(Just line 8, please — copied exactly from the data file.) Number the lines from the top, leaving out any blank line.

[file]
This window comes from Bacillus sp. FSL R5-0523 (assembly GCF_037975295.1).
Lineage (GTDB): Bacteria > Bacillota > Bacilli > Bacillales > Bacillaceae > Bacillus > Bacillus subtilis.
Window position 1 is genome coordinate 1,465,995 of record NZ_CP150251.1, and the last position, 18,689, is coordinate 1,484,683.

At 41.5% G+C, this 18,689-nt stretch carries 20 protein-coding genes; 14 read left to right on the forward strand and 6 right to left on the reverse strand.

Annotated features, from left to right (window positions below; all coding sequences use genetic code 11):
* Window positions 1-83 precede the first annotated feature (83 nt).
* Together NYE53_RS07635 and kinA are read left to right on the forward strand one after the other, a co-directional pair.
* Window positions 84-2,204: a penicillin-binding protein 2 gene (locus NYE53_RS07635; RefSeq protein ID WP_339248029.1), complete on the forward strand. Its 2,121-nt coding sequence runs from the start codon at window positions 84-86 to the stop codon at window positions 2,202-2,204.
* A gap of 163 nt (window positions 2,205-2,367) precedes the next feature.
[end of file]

* Window positions 84-2,204: a penicillin-binding protein 2 gene (locus NYE53_RS07635; RefSeq protein ID WP_339248029.1), complete on the forward strand. Its 2,121-nt coding sequence runs from the start codon at window positions 84-86 to the stop codon at window positions 2,202-2,204.